DESTIN — The City Council soon could place a moratorium on new livery vessel licenses until a planned harbor “capacity study” is completed.
Such vessels include pontoon boats and personal watercraft. The Destin City Council agreed last Monday to move forward with a moratorium.
On April 1 the council plans to consider the first reading of an ordinance to establish the moratorium. It could receive final approval April 15 and last about a year. It would not affect companies that obtained a livery vessel license last year.
As of last July, there were 15 registered livery vessel companies in Destin. Most of them are in Destin Harbor and some are in Choctawhatchee Bay near Calhoun Avenue. They had a total of 349 vessels: 202 pontoon boats and 147 personal watercraft.
The number of unregistered livery vessels in Destin is “staggeringly different,” or much higher than the number of registered ones, Councilman Chatham Morgan said at Monday’s meeting.
“I need a study to make an informed policy decision, but I don’t need a study to tell me that our harbor is beyond capacity with livery vessels at the moment,” Morgan said. “I’m on the water in the harbor a lot, and it’s dangerous. If we don’t take action and do something about this, and I don’t want to be the town crier, but there will be a tragedy at some point.”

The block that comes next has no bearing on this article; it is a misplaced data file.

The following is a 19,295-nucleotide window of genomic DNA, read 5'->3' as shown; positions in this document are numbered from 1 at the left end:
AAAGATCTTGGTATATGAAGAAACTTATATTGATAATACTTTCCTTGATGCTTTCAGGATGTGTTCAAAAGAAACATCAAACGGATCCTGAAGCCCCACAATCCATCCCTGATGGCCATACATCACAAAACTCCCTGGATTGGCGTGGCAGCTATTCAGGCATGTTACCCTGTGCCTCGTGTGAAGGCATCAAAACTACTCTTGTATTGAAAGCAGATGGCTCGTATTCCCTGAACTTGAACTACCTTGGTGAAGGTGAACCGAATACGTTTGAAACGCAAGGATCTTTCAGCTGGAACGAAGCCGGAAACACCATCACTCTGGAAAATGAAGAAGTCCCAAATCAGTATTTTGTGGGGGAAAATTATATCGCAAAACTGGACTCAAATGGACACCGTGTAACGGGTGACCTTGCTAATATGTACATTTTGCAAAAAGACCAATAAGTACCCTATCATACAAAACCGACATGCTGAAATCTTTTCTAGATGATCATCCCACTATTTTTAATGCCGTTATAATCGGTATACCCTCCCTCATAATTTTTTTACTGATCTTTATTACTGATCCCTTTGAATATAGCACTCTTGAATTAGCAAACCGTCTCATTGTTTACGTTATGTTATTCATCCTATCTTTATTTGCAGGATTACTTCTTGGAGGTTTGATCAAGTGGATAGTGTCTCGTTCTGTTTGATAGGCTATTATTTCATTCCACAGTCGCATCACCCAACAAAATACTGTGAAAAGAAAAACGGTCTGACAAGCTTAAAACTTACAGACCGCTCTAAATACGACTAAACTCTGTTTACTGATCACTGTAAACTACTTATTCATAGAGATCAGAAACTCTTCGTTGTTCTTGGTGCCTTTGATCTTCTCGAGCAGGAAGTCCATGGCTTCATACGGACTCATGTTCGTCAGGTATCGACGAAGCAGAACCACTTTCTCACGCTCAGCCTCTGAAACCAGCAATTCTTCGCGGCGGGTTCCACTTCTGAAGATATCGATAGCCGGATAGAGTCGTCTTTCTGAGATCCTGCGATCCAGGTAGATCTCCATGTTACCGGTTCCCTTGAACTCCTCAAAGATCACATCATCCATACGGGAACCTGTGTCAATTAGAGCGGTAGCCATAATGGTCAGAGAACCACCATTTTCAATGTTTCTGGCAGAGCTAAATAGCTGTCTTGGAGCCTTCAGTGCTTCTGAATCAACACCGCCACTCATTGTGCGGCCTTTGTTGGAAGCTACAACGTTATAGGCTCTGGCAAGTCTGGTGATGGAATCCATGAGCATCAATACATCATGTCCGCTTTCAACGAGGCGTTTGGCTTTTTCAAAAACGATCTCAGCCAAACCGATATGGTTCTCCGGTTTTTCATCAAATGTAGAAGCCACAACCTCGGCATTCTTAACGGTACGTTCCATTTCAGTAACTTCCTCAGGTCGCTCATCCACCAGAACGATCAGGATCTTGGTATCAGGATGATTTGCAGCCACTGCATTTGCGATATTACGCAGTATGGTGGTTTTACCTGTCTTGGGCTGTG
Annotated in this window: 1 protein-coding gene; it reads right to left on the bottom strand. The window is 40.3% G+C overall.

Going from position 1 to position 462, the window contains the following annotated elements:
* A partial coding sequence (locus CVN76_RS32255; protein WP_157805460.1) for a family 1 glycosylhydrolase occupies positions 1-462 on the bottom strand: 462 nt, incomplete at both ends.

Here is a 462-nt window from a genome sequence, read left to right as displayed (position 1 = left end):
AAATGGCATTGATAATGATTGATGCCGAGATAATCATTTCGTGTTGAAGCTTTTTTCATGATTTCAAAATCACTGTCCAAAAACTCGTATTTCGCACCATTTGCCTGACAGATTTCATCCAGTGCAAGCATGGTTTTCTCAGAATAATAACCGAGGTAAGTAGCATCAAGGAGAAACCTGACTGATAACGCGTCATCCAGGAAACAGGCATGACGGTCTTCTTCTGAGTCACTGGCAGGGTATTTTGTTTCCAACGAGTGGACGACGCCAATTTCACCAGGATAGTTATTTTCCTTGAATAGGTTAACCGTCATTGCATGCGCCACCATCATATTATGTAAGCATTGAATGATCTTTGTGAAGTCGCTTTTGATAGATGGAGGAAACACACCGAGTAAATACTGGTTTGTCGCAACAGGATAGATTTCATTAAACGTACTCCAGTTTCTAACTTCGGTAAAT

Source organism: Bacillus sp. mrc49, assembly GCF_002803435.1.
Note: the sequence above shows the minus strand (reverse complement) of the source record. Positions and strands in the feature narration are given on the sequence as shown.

He called East Pass just outside the harbor one of the most dangerous passes in Florida.
The pass and harbor often are filled with “a bunch of novice boaters, many of whom have never driven a boat in saltwater, and a good percentage of ‘em are unquestionably drunk, because I’ve seen it,” Morgan said. “They don’t obey 'no wake' signs, and that’s through no fault of their own. They don’t know what a 'no wake' sign is.”
The Harbor Community Redevelopment Area Advisory Committee recently recommended the council impose the moratorium and conduct a study of the harbor.
The committee supports a moratorium because of safety concerns, “both for the boaters and also the folks who recreate in the harbor,” city Community Development Director Louis Zunguze said.
The committee also backs a harbor capacity study to determine the “maximum defensible number of vessels that we can allow in the harbor,” he said.
The study also will have an economic component to support the tourism industry and recreation, and an environmental aspect to ensure water quality issues, he said. The study will examine those issues in the Harbor CRA district and the Calhoun Avenue area of the bay.
The council unanimously agreed to support the study, the cost of which has not been determined. Councilman Parker Destin didn't attend the meeting.